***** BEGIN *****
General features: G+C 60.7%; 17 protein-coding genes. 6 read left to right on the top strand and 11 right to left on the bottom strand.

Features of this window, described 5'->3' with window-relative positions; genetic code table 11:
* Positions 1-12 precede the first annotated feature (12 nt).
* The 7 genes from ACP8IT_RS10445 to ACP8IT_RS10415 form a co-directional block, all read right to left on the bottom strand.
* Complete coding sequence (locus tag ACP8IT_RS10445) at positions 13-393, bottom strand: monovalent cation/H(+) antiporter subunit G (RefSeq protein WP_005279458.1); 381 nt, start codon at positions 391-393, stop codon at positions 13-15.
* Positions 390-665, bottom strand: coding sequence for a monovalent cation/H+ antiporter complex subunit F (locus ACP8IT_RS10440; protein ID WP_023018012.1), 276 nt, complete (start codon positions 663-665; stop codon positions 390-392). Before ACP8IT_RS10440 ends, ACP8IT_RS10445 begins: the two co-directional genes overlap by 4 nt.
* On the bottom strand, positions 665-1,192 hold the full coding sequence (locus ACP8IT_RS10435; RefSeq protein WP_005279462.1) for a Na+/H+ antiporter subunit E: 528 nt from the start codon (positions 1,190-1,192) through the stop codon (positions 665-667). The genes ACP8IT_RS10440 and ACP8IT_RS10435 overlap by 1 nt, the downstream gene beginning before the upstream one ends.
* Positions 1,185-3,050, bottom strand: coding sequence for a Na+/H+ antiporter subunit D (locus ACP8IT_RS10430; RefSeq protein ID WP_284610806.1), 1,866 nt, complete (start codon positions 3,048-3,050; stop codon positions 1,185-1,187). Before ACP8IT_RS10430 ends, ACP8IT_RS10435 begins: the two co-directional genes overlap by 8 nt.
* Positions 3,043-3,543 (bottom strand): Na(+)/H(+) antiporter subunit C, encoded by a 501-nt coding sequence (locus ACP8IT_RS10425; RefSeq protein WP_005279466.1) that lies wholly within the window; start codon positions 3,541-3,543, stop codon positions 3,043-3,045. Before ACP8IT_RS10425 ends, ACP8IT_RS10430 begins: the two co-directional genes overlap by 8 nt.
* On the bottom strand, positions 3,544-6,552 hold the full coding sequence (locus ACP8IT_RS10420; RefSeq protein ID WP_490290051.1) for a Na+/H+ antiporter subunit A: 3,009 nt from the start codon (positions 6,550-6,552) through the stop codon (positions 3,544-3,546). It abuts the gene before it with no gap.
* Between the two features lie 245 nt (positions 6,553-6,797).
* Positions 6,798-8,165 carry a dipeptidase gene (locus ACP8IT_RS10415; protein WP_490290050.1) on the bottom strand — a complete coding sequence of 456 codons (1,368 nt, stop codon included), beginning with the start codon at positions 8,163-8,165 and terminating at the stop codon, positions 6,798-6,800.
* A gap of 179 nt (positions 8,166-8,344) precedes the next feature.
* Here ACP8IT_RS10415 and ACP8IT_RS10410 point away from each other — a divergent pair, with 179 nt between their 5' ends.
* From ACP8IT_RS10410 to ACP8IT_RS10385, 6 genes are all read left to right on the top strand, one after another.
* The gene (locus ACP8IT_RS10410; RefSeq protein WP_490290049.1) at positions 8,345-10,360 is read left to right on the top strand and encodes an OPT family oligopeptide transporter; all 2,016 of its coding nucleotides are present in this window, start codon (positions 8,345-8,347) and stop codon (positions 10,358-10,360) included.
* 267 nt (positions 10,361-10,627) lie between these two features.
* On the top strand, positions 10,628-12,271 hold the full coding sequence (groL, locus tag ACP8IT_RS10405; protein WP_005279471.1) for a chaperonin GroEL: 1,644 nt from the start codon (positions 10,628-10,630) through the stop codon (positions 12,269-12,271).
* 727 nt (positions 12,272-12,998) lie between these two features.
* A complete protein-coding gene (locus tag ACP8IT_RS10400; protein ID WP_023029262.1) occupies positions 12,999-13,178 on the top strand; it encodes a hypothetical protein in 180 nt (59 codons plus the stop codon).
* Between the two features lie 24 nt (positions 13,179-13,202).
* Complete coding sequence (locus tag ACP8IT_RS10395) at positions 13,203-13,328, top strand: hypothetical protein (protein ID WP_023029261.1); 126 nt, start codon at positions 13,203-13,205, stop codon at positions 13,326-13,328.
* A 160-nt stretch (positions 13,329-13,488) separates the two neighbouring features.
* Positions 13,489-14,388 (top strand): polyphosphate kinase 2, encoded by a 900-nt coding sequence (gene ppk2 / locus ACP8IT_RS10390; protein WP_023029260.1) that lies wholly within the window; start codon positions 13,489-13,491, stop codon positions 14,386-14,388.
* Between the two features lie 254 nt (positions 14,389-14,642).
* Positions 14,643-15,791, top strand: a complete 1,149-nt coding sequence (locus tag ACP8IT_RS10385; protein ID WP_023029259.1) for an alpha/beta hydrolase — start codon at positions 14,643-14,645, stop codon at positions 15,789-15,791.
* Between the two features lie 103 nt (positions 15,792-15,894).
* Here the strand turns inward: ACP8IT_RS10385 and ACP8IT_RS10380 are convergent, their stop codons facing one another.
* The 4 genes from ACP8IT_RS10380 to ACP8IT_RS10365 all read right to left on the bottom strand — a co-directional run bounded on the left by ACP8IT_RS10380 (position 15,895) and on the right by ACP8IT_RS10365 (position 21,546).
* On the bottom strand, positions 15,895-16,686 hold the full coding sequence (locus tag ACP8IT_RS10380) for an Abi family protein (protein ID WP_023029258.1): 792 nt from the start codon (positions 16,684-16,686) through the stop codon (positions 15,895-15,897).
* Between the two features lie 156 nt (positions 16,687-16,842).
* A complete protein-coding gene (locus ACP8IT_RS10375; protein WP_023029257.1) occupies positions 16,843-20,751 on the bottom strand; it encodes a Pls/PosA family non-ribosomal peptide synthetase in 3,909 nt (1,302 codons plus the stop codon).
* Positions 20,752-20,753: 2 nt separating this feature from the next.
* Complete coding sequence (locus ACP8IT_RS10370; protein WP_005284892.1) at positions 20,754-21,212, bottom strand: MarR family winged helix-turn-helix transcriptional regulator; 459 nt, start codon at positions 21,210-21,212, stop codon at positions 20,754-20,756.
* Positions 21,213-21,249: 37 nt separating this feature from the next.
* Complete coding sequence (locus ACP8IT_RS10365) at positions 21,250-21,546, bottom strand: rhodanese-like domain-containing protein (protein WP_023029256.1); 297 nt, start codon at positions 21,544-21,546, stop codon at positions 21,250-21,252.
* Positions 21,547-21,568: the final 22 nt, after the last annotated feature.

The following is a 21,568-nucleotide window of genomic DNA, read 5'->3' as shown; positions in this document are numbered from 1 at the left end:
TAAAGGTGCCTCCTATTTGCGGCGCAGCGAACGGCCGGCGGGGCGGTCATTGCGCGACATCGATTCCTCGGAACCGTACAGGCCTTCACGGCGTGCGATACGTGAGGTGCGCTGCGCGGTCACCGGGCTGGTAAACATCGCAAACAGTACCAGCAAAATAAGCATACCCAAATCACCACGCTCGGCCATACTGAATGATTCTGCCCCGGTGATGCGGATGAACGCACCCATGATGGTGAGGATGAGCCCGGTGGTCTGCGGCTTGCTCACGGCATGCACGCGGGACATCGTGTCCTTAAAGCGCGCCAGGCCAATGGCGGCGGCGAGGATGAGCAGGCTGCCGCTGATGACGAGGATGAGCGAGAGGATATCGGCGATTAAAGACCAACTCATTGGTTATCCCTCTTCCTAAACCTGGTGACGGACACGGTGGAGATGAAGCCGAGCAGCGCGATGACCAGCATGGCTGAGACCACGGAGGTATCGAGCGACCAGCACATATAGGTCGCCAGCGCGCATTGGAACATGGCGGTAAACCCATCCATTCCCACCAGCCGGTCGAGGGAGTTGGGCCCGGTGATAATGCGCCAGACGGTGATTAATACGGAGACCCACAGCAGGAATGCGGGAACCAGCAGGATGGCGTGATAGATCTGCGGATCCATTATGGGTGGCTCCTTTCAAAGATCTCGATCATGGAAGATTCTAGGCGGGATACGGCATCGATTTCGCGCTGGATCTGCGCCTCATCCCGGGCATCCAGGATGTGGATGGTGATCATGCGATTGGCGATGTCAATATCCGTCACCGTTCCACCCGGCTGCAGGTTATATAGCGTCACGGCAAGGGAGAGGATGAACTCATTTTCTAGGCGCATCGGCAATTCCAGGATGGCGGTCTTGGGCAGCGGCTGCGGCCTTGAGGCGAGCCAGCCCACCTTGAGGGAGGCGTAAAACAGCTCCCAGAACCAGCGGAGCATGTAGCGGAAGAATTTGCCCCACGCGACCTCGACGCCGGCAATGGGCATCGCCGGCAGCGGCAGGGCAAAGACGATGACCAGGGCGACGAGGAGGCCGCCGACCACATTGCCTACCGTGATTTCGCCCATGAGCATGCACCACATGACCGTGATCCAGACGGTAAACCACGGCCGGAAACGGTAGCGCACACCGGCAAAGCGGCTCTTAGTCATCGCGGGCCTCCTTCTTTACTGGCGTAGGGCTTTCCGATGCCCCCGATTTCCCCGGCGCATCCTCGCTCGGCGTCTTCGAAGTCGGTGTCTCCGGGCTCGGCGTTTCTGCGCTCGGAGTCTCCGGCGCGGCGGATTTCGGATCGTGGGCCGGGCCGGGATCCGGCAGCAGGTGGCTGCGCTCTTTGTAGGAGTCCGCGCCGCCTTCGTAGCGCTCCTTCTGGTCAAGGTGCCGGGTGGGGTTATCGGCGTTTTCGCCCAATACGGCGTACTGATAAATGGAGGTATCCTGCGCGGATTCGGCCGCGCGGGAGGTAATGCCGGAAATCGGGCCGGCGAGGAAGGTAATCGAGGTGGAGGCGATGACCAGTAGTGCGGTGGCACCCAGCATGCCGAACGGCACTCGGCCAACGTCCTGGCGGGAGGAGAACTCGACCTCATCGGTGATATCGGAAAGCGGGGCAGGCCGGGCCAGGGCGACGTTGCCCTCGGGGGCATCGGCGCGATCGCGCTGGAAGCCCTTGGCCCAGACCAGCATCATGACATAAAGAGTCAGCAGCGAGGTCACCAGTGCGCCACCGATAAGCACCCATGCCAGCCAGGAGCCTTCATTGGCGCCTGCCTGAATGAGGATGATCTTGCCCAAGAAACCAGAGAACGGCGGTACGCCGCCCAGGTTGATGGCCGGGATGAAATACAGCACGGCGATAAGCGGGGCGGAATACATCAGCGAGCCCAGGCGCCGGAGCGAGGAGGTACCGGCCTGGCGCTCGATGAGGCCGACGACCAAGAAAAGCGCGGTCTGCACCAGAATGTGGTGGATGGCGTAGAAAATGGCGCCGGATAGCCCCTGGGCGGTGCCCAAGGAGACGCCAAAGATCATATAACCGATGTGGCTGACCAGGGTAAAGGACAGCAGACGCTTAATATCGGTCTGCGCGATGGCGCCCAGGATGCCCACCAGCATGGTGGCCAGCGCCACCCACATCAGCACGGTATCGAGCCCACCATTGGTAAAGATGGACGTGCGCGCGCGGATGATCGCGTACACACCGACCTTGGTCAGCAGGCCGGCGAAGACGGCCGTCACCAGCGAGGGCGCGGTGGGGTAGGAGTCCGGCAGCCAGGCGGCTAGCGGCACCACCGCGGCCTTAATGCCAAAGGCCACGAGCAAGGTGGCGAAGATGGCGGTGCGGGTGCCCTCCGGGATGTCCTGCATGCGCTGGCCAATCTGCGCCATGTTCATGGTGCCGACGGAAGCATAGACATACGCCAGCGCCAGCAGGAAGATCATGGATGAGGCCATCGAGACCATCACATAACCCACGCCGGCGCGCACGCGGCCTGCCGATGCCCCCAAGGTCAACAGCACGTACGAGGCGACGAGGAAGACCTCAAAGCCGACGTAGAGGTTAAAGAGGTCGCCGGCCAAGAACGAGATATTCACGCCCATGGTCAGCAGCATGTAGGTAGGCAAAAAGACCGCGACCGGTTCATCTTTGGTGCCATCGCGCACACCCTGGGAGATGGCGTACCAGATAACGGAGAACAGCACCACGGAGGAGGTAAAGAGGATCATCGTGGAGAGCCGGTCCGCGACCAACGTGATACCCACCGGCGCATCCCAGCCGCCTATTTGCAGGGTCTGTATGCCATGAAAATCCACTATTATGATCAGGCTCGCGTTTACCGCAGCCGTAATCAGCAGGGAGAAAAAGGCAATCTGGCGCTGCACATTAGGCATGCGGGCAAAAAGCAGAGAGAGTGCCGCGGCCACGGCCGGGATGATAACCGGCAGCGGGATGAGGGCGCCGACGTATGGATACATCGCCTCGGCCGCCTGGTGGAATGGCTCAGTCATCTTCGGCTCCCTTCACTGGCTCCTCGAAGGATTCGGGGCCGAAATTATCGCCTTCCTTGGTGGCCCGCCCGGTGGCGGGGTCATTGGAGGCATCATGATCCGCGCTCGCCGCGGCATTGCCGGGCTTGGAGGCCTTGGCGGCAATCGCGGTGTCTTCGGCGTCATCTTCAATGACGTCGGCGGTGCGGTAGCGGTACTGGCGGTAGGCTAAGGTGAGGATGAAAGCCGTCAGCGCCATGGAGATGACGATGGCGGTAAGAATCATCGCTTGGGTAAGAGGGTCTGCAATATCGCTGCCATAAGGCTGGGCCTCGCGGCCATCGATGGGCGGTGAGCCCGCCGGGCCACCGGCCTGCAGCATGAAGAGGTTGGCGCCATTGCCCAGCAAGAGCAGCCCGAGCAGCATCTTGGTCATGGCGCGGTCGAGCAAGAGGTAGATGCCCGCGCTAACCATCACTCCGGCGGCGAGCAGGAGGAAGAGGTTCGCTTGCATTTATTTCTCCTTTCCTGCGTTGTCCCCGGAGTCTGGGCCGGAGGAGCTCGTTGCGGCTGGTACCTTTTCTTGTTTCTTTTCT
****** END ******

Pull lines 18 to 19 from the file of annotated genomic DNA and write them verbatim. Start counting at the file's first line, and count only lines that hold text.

* On the top strand, positions 10,628-12,271 hold the full coding sequence (groL, locus tag ACP8IT_RS10405; protein WP_005279471.1) for a chaperonin GroEL: 1,644 nt from the start codon (positions 10,628-10,630) through the stop codon (positions 12,269-12,271).
* 727 nt (positions 12,272-12,998) lie between these two features.